Subclasses don’t inherit friend associations (although our operator<&lt is a friend of Base, that operator is not a friend of Derived just because Derived inherits Base).

      But that isn’t relevant here. What is relevant here is that an object of type Derived can be trivially upcast to an object of type Base, so there is an version of operator<&lt that can matches our function call to std::cout << d.

  • Surya

    Just out of curiosity. Can I do this?

    • Alex

      You can. But this is poor code for extensibility. Consider what would happen if you had a Derived2 that also derived from Base. If you passed in a Derived2, it will tell you it’s a base when it’s actually a Derived2. That’s why if you need to do this kind of class identification, it’s generally better to use a virtual function.

  • Sandeep

    Hi Alex,

    I have same query as above if derived have not any function (operator<<) then how it will call from Derived ref.

    #include <iostream>
    using namespace std;
    class Base
    {
    public:
        Base(){    }
        virtual void print() const
        {
            cout<< "Base";
        }
        
        friend ostream& operator<<(ostream &out, const Base &b)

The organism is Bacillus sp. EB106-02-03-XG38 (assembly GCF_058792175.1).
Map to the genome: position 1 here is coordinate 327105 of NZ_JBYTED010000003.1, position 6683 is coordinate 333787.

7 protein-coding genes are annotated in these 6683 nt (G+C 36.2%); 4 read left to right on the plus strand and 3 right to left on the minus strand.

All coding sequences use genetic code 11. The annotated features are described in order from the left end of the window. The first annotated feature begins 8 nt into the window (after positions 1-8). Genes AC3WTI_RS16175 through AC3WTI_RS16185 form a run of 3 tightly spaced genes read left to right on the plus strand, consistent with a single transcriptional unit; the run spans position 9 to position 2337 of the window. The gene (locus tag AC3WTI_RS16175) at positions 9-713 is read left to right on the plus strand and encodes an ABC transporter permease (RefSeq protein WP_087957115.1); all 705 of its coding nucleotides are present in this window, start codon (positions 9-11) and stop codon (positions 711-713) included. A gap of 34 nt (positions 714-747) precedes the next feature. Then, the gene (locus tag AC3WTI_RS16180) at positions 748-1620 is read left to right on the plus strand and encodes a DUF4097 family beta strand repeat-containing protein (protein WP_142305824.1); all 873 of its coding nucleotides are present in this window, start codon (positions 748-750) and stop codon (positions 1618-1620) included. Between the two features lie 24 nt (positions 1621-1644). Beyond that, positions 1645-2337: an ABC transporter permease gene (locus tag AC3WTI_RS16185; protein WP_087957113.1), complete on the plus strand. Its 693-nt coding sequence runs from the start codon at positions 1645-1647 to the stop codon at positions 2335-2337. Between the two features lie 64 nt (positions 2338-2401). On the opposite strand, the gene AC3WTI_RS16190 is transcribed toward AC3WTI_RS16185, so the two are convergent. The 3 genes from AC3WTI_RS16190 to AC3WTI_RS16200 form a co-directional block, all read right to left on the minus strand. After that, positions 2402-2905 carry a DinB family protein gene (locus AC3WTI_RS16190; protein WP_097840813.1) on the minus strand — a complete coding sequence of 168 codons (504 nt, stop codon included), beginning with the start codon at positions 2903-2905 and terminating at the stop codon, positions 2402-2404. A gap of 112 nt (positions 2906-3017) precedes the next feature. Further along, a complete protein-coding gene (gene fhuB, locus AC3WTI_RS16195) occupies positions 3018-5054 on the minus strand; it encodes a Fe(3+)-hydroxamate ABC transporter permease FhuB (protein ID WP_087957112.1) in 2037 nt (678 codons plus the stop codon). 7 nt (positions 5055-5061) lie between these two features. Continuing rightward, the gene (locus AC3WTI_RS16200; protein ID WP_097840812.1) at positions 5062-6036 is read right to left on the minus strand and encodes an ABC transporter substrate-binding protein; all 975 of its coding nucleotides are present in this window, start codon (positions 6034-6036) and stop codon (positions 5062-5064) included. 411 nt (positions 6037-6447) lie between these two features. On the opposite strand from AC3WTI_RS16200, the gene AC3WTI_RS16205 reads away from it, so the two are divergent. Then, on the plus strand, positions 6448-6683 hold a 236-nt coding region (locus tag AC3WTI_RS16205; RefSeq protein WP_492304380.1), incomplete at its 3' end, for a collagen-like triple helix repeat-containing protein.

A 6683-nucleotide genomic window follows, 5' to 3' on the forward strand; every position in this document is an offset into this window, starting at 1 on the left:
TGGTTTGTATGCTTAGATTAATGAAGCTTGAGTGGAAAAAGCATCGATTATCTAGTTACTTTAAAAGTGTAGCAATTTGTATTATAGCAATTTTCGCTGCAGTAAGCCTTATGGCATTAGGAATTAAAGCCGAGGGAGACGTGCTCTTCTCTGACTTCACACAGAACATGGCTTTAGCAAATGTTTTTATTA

{
            out<< "Base Overload  :: ";
            b.print();
            return out;
        }
    };
    class Derived : public Base
    {
    public:
        Derived() : Base() {}
        virtual void print() const
        {
            cout<< "Derived";
        }
    /*    friend ostream& operator<<(ostream& out, const Derived &b)
        {
            cout<< "Derived Overload" ;
            b.print();
            return out;
        }*/
    };
    int main()
    {
        Derived d;
        Derived &b = d;
        cout<<"B is "<<b<<endl;
        return 0;
    }

    • Alex

      This is easily answered by trying it.

      In this case, because there is no D::operator<<, it will call B:operator<<. B::operator<< will then call virtual function print(), which will resolve to D::print().

Leave a Comment

Put C++ code inside [code][/code] tags to use the syntax highlighter